We’ve carefully selected these blogs because their writers are actively working to educate, inspire, and empower their readers with frequent updates and high-quality information. If you would like to tell us about a blog, nominate them by emailing us at email@example.com!
Living with a serious disease can be difficult. Those difficulties are made worse when the disease has a stigma. While people have a better understanding of sexually transmitted diseases (STDs) than ever before, they can still be isolating and scary for those affected.
According to the Centers for Disease Control and Prevention, about 1.2 million people in the United States are living with an HIV infection. Additionally, over 650,000 people are diagnosed with AIDS each year.
There are many resources available that can offer support for the men and women living with HIV and AIDS.
Numerous government agencies work to support advocacy efforts and spread HIV and AIDS awareness in the United States. This blog functions as a sort of clearinghouse for all of their hard work, with all the latest news on healthcare reform as it pertains to either condition, information about upcoming awareness days, videos from recent seminars and conferences, plus a lot more.
Connect on Twitter: @AIDSgov
The Body: HIV/AIDS Blog Central
From information for the newly diagnosed, to personal stories, The Body covers it all. Most of the blog’s writers are either living with HIV or AIDS, or are heavily involved in the life of someone who is. They write about how the disease is portrayed in the news and in pop culture, the challenges and achievements of the HIV community, and their own life experiences.
Connect on Twitter: @TheBodyDotCom
HIV/AIDS Advice from Verywell
About.com’s HIV/AIDS channel is run by Dr. Dennis Sifris and HIV educator James Myhre. It serves up everything from healthy living tips to the latest in treatment news. Learn why some communities are more affected than others, what drug combinations someone who is newly diagnosed should consider, and which daily habits might be negatively affecting your treatment.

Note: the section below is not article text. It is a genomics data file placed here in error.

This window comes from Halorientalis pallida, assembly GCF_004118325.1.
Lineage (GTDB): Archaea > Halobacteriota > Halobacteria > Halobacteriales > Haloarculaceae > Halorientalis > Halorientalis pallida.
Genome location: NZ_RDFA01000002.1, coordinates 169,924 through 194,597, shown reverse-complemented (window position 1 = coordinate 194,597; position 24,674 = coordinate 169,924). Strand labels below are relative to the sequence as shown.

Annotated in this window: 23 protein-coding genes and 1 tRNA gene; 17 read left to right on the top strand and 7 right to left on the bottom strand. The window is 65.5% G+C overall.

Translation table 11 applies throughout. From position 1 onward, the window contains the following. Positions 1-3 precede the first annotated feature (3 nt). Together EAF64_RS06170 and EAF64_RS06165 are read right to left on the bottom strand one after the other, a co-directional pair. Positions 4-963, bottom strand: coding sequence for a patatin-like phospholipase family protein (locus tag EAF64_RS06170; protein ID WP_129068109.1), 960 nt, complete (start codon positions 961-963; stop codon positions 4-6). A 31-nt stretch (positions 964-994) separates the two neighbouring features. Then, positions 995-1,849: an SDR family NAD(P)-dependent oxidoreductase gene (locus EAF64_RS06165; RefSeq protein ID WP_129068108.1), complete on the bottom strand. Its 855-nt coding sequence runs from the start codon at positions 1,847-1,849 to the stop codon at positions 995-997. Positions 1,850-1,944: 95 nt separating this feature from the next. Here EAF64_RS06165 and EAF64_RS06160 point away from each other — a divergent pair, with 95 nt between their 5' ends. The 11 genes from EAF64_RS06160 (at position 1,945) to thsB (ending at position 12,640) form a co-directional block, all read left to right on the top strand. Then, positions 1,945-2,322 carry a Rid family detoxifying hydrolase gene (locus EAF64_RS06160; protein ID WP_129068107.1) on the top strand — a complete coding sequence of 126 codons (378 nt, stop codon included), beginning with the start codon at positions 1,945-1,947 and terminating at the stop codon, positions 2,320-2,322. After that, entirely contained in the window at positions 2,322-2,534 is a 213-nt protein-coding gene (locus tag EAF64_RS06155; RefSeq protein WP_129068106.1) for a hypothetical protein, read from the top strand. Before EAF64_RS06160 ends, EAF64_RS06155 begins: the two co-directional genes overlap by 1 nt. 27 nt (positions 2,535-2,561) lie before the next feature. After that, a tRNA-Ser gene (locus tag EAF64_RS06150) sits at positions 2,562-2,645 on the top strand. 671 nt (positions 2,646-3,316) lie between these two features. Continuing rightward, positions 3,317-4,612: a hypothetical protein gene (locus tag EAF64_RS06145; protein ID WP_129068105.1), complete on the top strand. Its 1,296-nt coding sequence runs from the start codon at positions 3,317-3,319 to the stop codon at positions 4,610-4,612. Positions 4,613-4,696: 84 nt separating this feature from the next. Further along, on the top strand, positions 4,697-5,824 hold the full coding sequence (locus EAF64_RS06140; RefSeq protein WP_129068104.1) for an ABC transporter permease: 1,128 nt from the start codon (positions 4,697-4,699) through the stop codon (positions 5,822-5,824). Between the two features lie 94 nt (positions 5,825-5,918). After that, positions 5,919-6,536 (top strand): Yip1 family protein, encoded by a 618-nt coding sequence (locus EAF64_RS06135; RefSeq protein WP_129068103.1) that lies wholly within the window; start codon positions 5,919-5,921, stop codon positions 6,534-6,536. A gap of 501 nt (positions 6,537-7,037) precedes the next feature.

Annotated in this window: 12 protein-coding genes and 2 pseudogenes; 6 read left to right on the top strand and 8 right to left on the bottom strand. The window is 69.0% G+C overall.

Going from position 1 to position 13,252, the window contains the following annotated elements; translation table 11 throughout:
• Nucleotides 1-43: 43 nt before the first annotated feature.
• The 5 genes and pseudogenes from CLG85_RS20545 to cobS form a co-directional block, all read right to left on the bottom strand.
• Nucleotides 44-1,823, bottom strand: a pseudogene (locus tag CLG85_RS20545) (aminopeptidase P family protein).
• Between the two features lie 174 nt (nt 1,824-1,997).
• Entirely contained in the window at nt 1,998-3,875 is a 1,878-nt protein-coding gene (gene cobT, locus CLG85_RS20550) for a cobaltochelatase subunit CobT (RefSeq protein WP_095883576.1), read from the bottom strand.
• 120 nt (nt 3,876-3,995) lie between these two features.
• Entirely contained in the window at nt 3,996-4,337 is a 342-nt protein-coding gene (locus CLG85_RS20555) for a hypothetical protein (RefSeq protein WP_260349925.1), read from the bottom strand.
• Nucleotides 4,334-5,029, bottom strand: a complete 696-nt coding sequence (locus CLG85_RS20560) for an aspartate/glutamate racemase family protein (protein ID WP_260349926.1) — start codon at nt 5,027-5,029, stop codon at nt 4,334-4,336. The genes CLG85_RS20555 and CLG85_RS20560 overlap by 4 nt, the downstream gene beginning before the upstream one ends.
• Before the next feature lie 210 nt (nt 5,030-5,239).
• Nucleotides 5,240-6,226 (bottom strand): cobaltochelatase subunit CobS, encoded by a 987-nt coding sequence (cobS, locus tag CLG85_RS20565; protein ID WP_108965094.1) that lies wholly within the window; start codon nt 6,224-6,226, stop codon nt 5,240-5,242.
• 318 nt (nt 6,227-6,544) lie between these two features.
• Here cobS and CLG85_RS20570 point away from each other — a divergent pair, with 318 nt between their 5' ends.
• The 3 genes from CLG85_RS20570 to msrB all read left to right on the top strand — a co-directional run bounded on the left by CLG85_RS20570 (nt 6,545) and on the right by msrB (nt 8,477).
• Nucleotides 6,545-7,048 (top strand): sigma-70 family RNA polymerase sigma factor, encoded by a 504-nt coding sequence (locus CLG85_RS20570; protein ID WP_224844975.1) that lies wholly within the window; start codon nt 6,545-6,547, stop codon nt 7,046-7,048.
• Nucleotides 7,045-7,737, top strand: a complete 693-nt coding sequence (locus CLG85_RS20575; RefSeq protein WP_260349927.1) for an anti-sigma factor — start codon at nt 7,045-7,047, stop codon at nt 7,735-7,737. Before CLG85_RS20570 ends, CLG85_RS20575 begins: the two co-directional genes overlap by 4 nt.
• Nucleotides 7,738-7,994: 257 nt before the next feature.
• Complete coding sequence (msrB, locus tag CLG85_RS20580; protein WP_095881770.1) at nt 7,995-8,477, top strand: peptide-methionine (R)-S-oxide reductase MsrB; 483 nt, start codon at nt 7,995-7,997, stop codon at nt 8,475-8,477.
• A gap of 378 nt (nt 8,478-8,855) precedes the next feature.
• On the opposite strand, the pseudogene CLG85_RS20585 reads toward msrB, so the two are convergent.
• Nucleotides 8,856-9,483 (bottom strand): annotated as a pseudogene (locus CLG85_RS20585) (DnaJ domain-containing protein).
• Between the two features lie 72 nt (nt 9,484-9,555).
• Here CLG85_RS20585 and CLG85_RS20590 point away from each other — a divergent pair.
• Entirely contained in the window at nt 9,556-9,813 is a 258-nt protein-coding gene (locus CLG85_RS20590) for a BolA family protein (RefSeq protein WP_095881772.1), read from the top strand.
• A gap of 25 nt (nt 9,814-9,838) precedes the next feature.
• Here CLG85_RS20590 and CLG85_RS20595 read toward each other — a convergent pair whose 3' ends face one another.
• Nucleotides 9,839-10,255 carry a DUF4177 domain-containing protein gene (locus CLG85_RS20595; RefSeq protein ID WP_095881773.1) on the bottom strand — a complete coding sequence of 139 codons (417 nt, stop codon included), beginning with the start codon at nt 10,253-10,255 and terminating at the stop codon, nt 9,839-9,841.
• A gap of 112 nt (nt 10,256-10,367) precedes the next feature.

Hepatitis C is largely transmitted through infected blood, but like hepatitis B, it results in long-term liver damage. Over 130 million people worldwide are living with a chronic hepatitis C infection. The HCV Advocate blog is a place to go for the latest research and developments in treatments and studies. Around since 2010, it’s a wealth of information and a great resource.
Connect on Twitter: @HCVAdvocate
Hep B Blog
Like HIV, hepatitis B is a viral infection that can be contracted through sexual contact. It affects over 240 million people worldwide. The Hep B Blog is a place to go to learn far more about the disease, the latest research and treatments, and where to find support. This is a great resource for people who are dealing with a hepatitis B diagnosis and all that goes along with it.
HIV and ID Observations
Hosted by the Massachusetts Medical Society, who publish the New England Journal of Medicine, HIV and ID Observations is a blog maintained by Dr. Paul E. Sax. He looks at the latest research, as well as some of the “not-so-medical” news about HIV and infectious disease. It’s one of the most reputable HIV blogs around, with Q&As, news breakdowns, and more.
Connect on Twitter: @JWatch
HIV Negative Spouses
There is a world of women out there who don’t have HIV themselves, but have spouses and partners who do. This blog is a place for them to find and share support. From helping their loved ones cope with their health problems and medications, to sharing hopes for the future of HIV treatment, to ensuring their own protection against the disease, HIV Negative Spouses is a great source for partners.
I’m Still Josh
Josh Robbins, who was diagnosed in 2012, is one of the most popular HIV personalities on the web, and he is using that renown to advocate for awareness. I’m Still Josh is where he shares his story, as well as those of other men and women who are living with HIV. Josh also covers the latest news about the virus, and what’s going on in terms of how it’s being addressed in pop culture and news media.
Connect on Twitter: @imstilljosh
Justin’s HIV Journal